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Lessons from the critters

Posted: September 18, 2017 3:14 p.m.
Updated: September 19, 2017 1:00 a.m.

A pretty funny thing happened just the other day. I won’t say where, because that doesn’t really matter, but the upshot of it was that my Beloved encountered a snake. Apparently, she turned a corner and there it was.

“It’s skinny and black and it hissed at me and shook its tail. Is it dangerous?”

Reasonable question. Nobody cares to be hissed at -- least of all me -- and I suppose shaking a tail is a snake’s way of shaking a fist or showing a middle finger.

I went to investigate the situation; the snake was not where she originally saw it, which I pretty much expected. What was kind of funny though, was how it poked its head up from where it was hiding, obviously scoping out where we were. Then it took off, at lightning speed, in the opposite direction.

“Well, in case you were wondering, that’s definitely a black racer,” I said. “It’s harmless, except for that moment when it surprises you and gives you a heart attack or worse, causes you to suddenly need to change your shorts.”

I guess the lesson here is, if you’re threatened, give it right back -- then run like hell the first chance you get.

Here’s another thought; I’ll be sitting on the porch or maybe in the back yard, hot or cold beverage by my elbow, depending on time of day, when a sudden and deafening silence will jar me out of my concentrated reverie.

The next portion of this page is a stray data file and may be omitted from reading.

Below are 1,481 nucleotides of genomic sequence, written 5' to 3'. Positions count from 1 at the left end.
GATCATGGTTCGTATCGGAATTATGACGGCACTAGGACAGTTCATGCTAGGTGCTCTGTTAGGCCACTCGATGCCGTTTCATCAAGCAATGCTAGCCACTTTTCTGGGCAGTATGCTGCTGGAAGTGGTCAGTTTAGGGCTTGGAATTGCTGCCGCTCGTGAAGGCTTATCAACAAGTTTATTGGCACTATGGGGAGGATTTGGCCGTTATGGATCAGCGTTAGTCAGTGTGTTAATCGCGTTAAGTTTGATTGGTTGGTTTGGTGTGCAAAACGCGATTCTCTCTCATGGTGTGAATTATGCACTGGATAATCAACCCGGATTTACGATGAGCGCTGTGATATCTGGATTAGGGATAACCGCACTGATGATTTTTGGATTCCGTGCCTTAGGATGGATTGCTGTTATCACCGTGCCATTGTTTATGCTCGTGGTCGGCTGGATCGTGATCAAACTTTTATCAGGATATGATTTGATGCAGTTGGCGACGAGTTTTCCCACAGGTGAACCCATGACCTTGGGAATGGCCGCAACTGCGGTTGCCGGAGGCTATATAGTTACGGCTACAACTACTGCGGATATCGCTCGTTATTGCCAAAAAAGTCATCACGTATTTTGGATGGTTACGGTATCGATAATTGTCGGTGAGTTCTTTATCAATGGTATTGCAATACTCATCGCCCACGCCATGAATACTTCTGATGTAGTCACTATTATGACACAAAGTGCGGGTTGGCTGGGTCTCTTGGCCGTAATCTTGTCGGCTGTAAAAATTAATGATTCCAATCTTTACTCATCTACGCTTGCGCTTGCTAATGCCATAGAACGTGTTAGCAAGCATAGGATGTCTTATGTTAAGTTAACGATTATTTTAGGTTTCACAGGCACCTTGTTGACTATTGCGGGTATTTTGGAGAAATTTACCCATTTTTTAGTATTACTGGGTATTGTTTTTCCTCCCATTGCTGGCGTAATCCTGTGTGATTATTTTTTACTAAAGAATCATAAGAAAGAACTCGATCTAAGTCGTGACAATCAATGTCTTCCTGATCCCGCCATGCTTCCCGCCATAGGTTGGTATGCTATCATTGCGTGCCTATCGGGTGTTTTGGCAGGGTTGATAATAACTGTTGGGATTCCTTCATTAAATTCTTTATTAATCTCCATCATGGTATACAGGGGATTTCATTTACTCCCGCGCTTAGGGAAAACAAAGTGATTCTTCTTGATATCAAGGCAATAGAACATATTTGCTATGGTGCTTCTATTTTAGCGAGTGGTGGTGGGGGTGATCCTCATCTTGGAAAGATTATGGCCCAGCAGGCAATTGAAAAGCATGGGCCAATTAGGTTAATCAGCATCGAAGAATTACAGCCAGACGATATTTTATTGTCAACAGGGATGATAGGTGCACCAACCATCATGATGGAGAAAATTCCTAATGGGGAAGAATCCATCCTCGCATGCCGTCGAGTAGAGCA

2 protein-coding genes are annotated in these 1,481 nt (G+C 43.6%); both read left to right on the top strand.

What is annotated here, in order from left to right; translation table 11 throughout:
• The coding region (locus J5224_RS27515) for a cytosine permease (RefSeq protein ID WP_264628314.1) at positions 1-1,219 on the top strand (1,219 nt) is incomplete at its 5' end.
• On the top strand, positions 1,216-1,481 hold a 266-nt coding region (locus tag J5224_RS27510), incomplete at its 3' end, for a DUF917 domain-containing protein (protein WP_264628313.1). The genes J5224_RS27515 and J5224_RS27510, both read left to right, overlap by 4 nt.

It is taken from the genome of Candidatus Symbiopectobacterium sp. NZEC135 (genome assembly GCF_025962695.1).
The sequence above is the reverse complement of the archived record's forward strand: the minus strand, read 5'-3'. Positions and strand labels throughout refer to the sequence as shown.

All the birds, from the noisy, exuberant Carolina wrens to the cautiously pompous cardinals, have disappeared into stony silence.

Then on swift, silent wings, a Coopers Hawk careens through the yard intent on consummating that moment when he can snatch the unsuspecting or foolhardy out of the gene pool for good.

All the others watch and wait. Somehow, they know all about how disaster can come hurtling out of the clear blue sky without warning. Somehow they know all about the quick and the dead. Those who know, survive. Those who don’t, well....

It’s at these moments I realize it’s a different world from the one in which I thought I was living.

I’m not going to indulge myself with a crabby old man rant because I can’t say the world was a better place last week, last decade, or back in the Pleistocene era when I was growing up in it.

But I think I prefer the world I once had to the one I see now -- not necessarily because things made more sense then, but more likely because that’s the only one I knew. Growing up, I knew happy, blessed, and safe.  It’s a frame of reference that becomes more difficult to reconcile with each passing day.

I can’t help but wonder if our era was more permissive, mature, or trusted. Most likely, I was just lucky. I always seemed to land on my feet even when the hawks were circling.

I suppose the lesson here is, that was then; this is now. We have to deal with today and prepare for tomorrow. Sooner or later, the hawk will swoop down from the clear blue sky.

We all like to think we can handle everything that’s dished at us. But ometimes, all we can do is know enough to shut up and get under cover for a little while.

Or hiss, shake our tail, and run like hell the first chance we get.


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